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Study finds sustainable diets may lead to fewer blood clots in brain

A study from the Department of Public Health showed that a sustainable diet not only benefited the climate but also your health. Picture: Asian News

A study from the Department of Public Health showed that a sustainable diet not only benefited the climate but also your health. Picture: Asian News

Published Jan 6, 2022

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Washington - A new study by the Aarhus University has found that the risk of bleeding or blood clots in the brain is lower if your diet is sustainable.

The study has been published in the 'Stroke Journal'.

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There should be more vegetables and less meat on the plate in front of us. A study from the Department of Public Health showed that a sustainable diet not only benefited the climate but also your health.

"If adult men or women follow a sustainable diet and the Nordic recommendations for dietary fibre intake, then we see a lower risk of bleeding or blood clots in the brain," said Christina Dahm, who is behind the study.

This knowledge is important, as a previous study from the UK found that vegetarians had a higher risk of brain haemorrhages compared with those who ate meat. These findings received a lot of publicity.

"A vegetarian diet is very similar to a sustainable diet, and since we need to eat more sustainably in the future, it was a rather worrying result. Our results show that it is safe to eat a sustainable diet," said Daniel Ibsen, who has also contributed to the study.

The researchers used data from the Danish Diet, Cancer, and Health population study. A total of 57 053 adults aged 50 to 64 took part in the study in the early 1990s and answered questions about their eating habits and lifestyles. In the following years, researchers have been able to use the Danish registers to identify participants who developed bleeding and blood clots in the brain.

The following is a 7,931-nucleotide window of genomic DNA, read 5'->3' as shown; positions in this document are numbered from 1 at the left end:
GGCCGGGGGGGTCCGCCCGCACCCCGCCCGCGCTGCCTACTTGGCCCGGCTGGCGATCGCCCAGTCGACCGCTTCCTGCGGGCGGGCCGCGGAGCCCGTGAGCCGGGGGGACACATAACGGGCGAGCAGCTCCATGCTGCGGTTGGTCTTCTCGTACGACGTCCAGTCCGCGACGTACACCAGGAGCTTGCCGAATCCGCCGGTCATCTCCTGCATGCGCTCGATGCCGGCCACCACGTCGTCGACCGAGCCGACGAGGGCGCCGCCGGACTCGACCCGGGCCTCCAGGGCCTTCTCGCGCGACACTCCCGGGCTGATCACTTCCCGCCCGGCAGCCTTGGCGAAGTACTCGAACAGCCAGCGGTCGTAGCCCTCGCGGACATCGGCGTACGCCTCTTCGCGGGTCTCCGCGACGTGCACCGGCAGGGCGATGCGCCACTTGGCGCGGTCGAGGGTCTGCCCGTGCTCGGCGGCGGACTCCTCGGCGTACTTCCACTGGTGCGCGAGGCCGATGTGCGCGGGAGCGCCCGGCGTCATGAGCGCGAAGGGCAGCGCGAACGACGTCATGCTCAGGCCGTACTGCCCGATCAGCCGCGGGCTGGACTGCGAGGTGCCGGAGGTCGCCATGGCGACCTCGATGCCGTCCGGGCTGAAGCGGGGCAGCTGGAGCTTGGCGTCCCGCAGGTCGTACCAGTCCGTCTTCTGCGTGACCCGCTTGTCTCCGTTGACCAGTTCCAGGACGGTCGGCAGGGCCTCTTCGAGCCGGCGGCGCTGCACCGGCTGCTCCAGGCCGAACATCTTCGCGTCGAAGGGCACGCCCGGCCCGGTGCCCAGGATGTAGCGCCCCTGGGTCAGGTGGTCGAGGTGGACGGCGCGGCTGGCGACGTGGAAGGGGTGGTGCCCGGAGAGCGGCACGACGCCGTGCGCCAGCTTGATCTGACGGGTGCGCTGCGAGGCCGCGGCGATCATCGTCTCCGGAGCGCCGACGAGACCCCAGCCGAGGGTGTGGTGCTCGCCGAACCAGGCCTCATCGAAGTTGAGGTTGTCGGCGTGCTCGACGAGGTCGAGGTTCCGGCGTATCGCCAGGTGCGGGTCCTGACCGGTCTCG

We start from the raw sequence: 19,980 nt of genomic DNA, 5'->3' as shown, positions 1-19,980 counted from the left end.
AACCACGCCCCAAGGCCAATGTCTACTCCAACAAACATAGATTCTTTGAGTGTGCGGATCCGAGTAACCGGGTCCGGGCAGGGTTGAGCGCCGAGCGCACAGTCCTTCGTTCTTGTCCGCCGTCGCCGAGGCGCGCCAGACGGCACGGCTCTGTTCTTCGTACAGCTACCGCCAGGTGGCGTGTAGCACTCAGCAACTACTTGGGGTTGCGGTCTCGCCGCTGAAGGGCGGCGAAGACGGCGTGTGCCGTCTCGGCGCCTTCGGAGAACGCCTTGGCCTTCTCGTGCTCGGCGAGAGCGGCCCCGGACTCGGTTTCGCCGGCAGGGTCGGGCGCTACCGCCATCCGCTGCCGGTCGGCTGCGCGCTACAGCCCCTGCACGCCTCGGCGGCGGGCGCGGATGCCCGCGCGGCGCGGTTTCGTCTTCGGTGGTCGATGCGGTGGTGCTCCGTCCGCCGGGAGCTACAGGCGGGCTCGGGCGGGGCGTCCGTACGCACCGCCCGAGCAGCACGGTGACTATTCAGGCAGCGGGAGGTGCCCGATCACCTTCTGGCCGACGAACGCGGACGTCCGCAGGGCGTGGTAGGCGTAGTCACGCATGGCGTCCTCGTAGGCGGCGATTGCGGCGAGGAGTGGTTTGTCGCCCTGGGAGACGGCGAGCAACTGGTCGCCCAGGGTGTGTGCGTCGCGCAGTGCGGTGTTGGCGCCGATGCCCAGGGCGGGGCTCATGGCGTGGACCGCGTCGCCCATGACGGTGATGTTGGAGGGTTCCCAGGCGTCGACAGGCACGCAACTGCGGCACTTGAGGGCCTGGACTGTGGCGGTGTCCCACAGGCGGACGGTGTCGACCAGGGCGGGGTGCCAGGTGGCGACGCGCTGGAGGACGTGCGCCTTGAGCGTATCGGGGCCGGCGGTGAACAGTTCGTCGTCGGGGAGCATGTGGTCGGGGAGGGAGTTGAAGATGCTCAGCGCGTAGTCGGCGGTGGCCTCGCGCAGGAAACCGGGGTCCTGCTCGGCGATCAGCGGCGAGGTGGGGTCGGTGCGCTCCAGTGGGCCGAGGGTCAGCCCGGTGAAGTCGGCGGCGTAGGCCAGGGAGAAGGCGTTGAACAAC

"The food we eat has a crucial influence on our health but also affects our climate and the environment. We need to eat more sustainably, but of course, it's important that we also have a healthy diet," said Christina Dahm.

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According to Christina Dahm, the study should be followed up in the context of today's Danish dietary habits, which contained an increased amount of new sustainable foods such as oat milk and plant-based meat alternatives, as well as studies that examined more specifically how Danes can become better at complying with climate-friendly dietary advice.

At the beginning of the year, the Ministry of Food, Agriculture and Fisheries, Denmark, and the Danish Veterinary and Food Administration launched some climate-friendly dietary recommendations that resembled sustainable diets. The recommendations will contribute to achieving the Danish Climate Act's goal of reducing Denmark's greenhouse gas emissions by 70 per cent in 2030, while at the same time boosting public health.

The seven official climate-friendly dietary guidelines:

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1. Eat plant-rich, varied, and not too much.

2. Eat more vegetables and fruit.

3. Eat less meat - choose legumes and fish.

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4. Eat whole grains.

5. Choose vegetable oils and low-fat dairy products.

6. Eat less of the sweet, salty, and fatty.

7. Quench your thirst with water.

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